My journey into the public realm of adoption discourse began with two life-changing interactions: I found and reunited with my birth mother during the time frame that I was getting to know my husband’s adult adopted son. I was in my thirties.
Reuniting with birth family meant I learned for the first time about the beginning of my life, that missing piece that had prevented my story from being whole. I heard my mother say she had not wanted to relinquish me, that she was given no other option. I heard her say she had not understood that the name she gave me would ever be changed. I wanted to understand what she’d gone through during her pregnancy and my birth, so I sought information about adoption in the late 1960s and I discovered Ann Fessler’s book The Girls Who Went Away. I learned that I was a product of a historical period in the U.S. called the Baby Scoop Era, so I sought information on what that meant. I wanted to understand how I had lost my original name, and I discovered that I’d had another birth certificate when I was born. For more than thirty years of my life, I had not known that I originally had a different birth certificate than the only one I’d ever seen.
Hearing my new stepson’s story meant I learned for the first time that my experience of being adopted was not an anomaly. I first heard his story from my husband’s point of view, so I heard that he had been adopted from Korea in the mid-1970s; that he was estimated to be four years old though his actual birth date was unknown; that he understood no English when he arrived in the U.S.; that he preferred sleeping on the floor rather than in a bed; that when he first saw a TV he inched over to it and held his fingers out to touch. This story was far different from the one I’d been told about myself. Continue reading “Talking about Adoption in Public Spaces”→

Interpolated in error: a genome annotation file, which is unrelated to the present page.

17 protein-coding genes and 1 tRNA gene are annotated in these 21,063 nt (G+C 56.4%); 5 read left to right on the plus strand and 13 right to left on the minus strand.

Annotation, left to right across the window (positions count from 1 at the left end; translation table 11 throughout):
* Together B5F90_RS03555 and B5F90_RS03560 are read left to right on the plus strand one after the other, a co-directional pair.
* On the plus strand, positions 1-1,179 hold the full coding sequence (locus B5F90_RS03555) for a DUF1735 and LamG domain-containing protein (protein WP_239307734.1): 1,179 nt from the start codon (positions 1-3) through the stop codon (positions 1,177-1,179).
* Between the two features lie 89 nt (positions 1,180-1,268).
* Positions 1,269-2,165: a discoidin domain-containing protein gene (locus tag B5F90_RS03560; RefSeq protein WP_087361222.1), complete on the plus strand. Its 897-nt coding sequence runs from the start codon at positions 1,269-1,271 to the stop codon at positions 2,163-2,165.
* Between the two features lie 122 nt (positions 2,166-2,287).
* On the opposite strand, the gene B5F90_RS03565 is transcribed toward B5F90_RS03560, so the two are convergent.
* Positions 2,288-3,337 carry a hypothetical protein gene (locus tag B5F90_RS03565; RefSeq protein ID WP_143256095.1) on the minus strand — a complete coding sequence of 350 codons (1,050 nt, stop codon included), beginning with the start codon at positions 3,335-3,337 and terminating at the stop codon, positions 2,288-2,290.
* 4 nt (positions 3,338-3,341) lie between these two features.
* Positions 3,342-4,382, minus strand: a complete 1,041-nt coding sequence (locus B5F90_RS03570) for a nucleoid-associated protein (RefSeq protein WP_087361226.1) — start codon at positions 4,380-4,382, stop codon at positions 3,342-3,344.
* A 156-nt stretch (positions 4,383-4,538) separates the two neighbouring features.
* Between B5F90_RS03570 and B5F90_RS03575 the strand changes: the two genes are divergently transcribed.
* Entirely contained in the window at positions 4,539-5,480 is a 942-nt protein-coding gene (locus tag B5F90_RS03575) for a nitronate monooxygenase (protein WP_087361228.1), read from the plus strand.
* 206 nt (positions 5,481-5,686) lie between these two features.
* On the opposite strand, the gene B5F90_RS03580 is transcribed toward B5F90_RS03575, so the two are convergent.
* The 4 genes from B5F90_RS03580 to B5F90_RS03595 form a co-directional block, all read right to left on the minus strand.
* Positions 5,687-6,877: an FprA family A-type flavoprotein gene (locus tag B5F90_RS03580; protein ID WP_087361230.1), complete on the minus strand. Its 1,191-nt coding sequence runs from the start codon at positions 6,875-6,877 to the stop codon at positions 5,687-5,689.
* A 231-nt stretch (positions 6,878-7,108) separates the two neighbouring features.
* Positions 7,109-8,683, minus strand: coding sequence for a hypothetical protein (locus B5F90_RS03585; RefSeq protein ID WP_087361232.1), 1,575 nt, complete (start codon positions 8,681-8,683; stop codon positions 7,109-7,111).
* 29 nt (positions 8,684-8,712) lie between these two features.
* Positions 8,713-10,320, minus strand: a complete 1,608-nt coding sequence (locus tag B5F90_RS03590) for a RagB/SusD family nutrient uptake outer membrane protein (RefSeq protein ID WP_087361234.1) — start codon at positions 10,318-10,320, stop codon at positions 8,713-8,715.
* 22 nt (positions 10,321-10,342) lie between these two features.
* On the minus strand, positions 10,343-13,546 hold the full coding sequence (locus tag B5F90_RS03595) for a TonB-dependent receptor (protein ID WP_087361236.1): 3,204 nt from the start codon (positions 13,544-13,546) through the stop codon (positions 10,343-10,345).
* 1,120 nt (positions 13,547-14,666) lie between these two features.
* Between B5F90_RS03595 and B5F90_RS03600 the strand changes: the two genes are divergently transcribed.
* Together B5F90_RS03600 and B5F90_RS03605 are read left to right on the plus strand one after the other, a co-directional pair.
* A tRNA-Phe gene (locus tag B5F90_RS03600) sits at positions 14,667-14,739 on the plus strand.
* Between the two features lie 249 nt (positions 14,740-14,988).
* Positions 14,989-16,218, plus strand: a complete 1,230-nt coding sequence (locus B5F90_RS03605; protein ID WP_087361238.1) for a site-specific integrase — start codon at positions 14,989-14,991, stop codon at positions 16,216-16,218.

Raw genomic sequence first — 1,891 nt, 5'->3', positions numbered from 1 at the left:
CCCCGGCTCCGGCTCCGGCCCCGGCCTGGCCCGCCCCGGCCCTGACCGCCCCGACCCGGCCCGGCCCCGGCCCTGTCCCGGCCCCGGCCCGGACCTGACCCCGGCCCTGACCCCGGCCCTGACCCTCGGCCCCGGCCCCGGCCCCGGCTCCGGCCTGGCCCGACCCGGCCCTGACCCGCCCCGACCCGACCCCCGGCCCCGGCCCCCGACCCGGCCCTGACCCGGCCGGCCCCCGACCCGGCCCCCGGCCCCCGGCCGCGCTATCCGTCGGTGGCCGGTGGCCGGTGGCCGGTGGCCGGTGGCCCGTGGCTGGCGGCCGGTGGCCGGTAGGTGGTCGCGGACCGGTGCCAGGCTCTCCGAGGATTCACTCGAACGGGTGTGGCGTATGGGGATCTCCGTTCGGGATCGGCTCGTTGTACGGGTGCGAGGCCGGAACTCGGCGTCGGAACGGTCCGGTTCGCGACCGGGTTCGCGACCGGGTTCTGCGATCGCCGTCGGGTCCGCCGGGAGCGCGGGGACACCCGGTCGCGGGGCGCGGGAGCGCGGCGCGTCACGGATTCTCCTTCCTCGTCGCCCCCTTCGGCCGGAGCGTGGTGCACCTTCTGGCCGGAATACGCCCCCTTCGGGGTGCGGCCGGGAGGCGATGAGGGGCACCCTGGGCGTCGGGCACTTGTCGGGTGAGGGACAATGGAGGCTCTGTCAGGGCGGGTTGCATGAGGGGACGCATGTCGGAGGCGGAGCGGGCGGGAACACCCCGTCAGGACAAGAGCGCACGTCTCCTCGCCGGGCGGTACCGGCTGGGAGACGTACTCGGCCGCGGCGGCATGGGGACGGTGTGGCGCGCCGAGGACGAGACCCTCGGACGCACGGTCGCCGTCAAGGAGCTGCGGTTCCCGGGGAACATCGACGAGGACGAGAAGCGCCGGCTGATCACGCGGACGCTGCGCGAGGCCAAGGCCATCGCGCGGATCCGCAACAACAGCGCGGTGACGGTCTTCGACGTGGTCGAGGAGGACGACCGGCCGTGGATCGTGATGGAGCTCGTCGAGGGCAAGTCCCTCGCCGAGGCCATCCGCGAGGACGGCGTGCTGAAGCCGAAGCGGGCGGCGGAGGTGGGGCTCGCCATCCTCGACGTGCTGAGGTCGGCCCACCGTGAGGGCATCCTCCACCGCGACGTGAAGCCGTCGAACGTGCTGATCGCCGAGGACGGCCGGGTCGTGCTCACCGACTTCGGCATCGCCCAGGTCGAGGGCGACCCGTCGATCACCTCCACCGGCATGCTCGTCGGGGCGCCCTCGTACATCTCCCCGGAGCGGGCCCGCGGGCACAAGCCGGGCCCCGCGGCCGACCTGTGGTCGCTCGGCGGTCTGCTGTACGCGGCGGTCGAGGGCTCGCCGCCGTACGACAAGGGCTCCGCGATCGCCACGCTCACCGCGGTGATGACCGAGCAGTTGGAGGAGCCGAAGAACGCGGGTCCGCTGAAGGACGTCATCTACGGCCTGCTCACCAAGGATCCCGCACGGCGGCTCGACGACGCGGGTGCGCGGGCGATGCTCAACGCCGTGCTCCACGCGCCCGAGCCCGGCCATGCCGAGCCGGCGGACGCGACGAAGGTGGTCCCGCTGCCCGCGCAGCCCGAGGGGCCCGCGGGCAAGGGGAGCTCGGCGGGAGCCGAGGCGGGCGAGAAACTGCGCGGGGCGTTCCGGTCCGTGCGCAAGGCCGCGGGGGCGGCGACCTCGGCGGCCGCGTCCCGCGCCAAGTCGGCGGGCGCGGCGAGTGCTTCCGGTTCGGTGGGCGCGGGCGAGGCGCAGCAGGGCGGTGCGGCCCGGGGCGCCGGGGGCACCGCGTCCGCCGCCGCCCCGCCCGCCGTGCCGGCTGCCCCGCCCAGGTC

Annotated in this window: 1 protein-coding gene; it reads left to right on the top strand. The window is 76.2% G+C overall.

Whew, it’s been a long time since I posted here about what’s going on with me. Here it is March and I’m just finally feeling recovered from the holidays. I always think I’m not making enough progress in this endeavor of writing and advocacy–until I put down what I’ve been up to.
The next big thing coming up on my schedule is the American Adoption Congress Conference, where I’ll be moderating a panel discussion with my adoptee sisters from Lost Daughters on March 28. Ten of us will talk about diverse narratives within the collective adoptee voice. Early-bird registration rates have been extended, so there’s still time to make your plans to meet us in Boston. We’ll also have copies of our anthology on hand and our signing pens ready!
At the end of January, I launched a new website I’ve been working on for some time, called Adoptee Reading Resource. My goal with the site is twofold: to catalog every book written by an adoptee that I can identify and to also list adoption books authored by non-adoptees that adoptees recommend. In other words, it’s an adoptee-centric book site, to enable adoptees–and everyone else–to discover adoptee-centric books. (Yes, I can work in the word “adoptee” a few more times if you’d like.) Now that it’s live, I’m excited to see how it grows.
I’ve been away from the blog for a while, busy navigating an enormous life change that includes relocating from Atlanta to the Tampa Bay area. Things aren’t yet settled, but life marches on despite my need for rest!
A poem of mine was recently published in what turns out to be the final issue of Conte: A Journal of Narrative Writing. I wrote this one as part of my Master’s thesis, and I’m glad it’s found just the right space in the world.